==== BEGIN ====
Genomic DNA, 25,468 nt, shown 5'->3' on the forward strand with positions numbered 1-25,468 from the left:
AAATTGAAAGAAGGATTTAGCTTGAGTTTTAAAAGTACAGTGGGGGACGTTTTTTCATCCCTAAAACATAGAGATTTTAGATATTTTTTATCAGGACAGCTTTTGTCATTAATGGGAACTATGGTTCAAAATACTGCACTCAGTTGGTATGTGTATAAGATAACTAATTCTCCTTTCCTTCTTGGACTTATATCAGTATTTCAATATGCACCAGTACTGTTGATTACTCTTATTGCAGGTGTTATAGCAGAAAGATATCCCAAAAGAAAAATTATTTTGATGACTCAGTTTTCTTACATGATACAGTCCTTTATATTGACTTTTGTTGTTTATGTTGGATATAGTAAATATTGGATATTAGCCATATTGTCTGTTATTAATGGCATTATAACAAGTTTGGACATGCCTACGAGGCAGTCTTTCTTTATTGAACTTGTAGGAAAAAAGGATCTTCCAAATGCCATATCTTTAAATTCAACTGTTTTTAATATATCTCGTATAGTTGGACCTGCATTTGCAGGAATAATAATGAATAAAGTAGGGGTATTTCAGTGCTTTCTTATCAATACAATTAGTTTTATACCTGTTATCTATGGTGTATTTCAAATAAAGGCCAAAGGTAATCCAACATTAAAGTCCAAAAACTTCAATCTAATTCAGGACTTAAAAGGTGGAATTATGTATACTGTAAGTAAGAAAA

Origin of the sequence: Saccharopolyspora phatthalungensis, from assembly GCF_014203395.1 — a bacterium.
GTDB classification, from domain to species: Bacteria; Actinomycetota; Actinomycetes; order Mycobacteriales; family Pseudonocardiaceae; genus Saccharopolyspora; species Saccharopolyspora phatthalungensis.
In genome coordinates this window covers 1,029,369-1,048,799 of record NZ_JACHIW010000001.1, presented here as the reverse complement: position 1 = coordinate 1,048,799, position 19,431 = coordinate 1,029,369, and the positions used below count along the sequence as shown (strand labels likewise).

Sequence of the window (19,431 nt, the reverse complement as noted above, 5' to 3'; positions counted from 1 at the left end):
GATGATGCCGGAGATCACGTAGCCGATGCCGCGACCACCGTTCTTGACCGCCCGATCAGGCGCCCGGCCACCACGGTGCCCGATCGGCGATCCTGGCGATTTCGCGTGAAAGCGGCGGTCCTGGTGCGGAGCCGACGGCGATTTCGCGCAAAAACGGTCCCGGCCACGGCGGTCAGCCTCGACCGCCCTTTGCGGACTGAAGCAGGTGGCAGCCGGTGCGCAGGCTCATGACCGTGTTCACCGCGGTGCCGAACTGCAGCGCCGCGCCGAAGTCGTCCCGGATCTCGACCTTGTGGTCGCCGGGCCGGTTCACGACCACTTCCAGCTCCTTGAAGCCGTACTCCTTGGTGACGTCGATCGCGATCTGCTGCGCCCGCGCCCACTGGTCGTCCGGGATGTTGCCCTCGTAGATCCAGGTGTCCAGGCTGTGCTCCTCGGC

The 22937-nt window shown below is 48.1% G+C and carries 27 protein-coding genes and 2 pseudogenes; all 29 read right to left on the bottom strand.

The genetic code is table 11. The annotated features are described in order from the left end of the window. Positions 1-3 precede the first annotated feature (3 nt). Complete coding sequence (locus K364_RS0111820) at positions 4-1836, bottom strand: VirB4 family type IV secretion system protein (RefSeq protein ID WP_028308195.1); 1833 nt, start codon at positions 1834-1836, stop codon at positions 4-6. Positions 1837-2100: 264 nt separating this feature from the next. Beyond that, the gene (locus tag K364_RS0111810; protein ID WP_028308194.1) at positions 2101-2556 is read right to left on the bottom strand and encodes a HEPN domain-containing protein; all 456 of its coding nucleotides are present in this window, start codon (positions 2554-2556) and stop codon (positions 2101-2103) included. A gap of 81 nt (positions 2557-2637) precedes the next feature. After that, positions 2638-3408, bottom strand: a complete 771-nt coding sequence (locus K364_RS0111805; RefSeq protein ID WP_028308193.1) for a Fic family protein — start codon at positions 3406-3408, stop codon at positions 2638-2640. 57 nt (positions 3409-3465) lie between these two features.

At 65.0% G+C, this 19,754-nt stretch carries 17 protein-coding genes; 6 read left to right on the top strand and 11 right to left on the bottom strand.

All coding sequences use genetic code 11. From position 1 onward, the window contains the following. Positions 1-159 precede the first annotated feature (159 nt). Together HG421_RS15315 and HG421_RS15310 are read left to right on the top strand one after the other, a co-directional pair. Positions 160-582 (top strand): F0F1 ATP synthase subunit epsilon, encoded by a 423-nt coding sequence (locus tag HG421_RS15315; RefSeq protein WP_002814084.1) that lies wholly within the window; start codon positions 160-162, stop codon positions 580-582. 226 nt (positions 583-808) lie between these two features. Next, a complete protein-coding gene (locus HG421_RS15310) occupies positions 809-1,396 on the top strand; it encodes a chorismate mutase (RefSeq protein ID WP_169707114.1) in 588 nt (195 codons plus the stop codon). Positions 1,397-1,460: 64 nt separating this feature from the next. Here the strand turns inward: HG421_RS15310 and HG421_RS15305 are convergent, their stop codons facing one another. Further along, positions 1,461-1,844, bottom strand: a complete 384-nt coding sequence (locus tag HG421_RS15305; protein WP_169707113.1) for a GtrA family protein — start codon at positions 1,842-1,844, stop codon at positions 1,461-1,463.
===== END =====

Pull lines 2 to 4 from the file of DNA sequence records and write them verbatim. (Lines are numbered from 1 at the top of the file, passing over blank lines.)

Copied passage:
AAATTGAAAGAAGGATTTAGCTTGAGTTTTAAAAGTACAGTGGGGGACGTTTTTTCATCCCTAAAACATAGAGATTTTAGATATTTTTTATCAGGACAGCTTTTGTCATTAATGGGAACTATGGTTCAAAATACTGCACTCAGTTGGTATGTGTATAAGATAACTAATTCTCCTTTCCTTCTTGGACTTATATCAGTATTTCAATATGCACCAGTACTGTTGATTACTCTTATTGCAGGTGTTATAGCAGAAAGATATCCCAAAAGAAAAATTATTTTGATGACTCAGTTTTCTTACATGATACAGTCCTTTATATTGACTTTTGTTGTTTATGTTGGATATAGTAAATATTGGATATTAGCCATATTGTCTGTTATTAATGGCATTATAACAAGTTTGGACATGCCTACGAGGCAGTCTTTCTTTATTGAACTTGTAGGAAAAAAGGATCTTCCAAATGCCATATCTTTAAATTCAACTGTTTTTAATATATCTCGTATAGTTGGACCTGCATTTGCAGGAATAATAATGAATAAAGTAGGGGTATTTCAGTGCTTTCTTATCAATACAATTAGTTTTATACCTGTTATCTATGGTGTATTTCAAATAAAGGCCAAAGGTAATCCAACATTAAAGTCCAAAAACTTCAATCTAATTCAGGACTTAAAAGGTGGAATTATGTATACTGTAAGTAAGAAAA

Origin of the sequence: Saccharopolyspora phatthalungensis, from assembly GCF_014203395.1 — a bacterium.
GTDB classification, from domain to species: Bacteria; Actinomycetota; Actinomycetes; order Mycobacteriales; family Pseudonocardiaceae; genus Saccharopolyspora; species Saccharopolyspora phatthalungensis.